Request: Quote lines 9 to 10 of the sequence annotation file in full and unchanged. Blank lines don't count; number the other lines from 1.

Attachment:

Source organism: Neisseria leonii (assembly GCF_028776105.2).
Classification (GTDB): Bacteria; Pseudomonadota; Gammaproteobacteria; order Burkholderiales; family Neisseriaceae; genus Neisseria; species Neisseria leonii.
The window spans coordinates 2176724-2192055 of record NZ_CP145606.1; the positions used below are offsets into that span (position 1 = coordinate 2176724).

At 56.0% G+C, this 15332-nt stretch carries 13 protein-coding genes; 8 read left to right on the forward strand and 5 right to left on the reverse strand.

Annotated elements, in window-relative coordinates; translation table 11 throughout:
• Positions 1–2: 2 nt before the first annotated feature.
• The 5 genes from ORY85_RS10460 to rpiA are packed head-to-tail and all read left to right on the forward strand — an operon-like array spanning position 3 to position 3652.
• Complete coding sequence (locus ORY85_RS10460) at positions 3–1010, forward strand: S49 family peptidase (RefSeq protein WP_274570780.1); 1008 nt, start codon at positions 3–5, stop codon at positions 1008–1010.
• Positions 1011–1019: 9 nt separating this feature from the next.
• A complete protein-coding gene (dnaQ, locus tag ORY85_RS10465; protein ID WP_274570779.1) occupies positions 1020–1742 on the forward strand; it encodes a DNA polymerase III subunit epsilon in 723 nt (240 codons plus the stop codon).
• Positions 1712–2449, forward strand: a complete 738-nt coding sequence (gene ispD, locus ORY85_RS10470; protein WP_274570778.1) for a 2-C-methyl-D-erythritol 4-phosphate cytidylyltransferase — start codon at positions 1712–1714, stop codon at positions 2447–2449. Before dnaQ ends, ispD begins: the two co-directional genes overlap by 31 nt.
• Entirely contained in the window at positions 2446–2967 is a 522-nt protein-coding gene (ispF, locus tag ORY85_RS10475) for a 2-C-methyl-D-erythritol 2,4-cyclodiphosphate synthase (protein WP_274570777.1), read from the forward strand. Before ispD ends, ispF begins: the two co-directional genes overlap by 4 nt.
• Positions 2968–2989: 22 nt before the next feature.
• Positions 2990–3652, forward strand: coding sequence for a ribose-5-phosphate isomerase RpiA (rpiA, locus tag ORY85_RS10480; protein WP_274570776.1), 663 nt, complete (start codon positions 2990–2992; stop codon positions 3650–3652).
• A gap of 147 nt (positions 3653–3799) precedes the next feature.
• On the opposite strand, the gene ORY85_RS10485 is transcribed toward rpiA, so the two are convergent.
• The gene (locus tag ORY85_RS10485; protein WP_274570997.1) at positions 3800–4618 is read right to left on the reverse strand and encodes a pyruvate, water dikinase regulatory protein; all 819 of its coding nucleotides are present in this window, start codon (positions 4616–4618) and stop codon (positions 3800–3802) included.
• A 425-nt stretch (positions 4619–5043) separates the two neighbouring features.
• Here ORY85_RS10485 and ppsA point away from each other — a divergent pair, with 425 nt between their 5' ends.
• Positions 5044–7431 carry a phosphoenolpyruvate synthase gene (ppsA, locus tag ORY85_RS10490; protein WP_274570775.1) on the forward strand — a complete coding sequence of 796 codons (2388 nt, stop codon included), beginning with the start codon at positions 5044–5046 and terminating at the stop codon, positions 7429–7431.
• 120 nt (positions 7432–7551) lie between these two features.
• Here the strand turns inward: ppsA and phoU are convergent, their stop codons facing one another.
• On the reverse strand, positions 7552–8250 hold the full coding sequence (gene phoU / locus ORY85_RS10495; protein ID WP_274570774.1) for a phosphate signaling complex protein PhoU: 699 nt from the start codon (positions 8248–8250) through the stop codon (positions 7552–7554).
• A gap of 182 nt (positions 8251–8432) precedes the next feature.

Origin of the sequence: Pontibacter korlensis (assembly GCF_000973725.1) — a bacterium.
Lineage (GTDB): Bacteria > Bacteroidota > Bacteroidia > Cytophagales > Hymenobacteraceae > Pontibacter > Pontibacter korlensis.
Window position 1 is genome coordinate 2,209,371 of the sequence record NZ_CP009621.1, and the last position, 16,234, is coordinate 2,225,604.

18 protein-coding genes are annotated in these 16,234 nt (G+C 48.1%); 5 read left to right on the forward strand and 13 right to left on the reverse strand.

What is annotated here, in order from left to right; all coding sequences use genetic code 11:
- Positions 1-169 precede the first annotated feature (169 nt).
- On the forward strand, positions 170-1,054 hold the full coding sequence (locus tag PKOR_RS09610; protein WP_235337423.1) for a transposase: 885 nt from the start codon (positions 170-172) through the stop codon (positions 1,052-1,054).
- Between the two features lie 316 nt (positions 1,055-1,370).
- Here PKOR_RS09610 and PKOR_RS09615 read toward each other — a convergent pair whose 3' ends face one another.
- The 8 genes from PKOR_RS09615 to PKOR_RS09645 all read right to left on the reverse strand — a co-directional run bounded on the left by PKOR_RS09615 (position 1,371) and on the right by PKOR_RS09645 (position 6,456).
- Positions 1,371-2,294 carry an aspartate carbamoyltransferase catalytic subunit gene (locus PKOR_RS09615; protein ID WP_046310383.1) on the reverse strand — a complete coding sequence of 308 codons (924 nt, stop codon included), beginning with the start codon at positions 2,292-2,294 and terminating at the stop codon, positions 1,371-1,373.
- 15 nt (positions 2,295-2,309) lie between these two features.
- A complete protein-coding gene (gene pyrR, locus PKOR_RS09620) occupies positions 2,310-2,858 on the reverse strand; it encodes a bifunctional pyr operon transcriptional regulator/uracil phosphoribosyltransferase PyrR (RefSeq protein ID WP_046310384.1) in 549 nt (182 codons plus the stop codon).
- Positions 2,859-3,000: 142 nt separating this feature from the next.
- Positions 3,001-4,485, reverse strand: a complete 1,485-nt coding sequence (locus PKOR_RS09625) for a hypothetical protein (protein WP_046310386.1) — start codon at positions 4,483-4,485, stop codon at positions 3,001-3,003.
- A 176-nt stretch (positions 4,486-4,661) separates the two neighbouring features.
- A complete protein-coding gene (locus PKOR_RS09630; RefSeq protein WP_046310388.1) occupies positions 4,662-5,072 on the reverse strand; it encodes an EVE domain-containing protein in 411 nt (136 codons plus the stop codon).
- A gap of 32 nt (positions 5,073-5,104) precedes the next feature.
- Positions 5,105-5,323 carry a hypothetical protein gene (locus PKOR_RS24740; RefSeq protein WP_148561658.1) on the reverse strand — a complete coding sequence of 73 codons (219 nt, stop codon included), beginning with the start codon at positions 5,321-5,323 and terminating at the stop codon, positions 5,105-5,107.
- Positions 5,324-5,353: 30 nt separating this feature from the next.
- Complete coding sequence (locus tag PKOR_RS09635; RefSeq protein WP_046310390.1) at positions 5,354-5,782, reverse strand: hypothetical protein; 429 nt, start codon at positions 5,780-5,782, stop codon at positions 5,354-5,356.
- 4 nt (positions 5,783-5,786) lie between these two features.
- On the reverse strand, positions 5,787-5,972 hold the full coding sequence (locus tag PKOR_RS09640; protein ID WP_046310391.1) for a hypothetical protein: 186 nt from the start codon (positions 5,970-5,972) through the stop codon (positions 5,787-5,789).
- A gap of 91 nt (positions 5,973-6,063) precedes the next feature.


• Positions 1011–1019: 9 nt separating this feature from the next.
• A complete protein-coding gene (dnaQ, locus tag ORY85_RS10465; protein ID WP_274570779.1) occupies positions 1020–1742 on the forward strand; it encodes a DNA polymerase III subunit epsilon in 723 nt (240 codons plus the stop codon).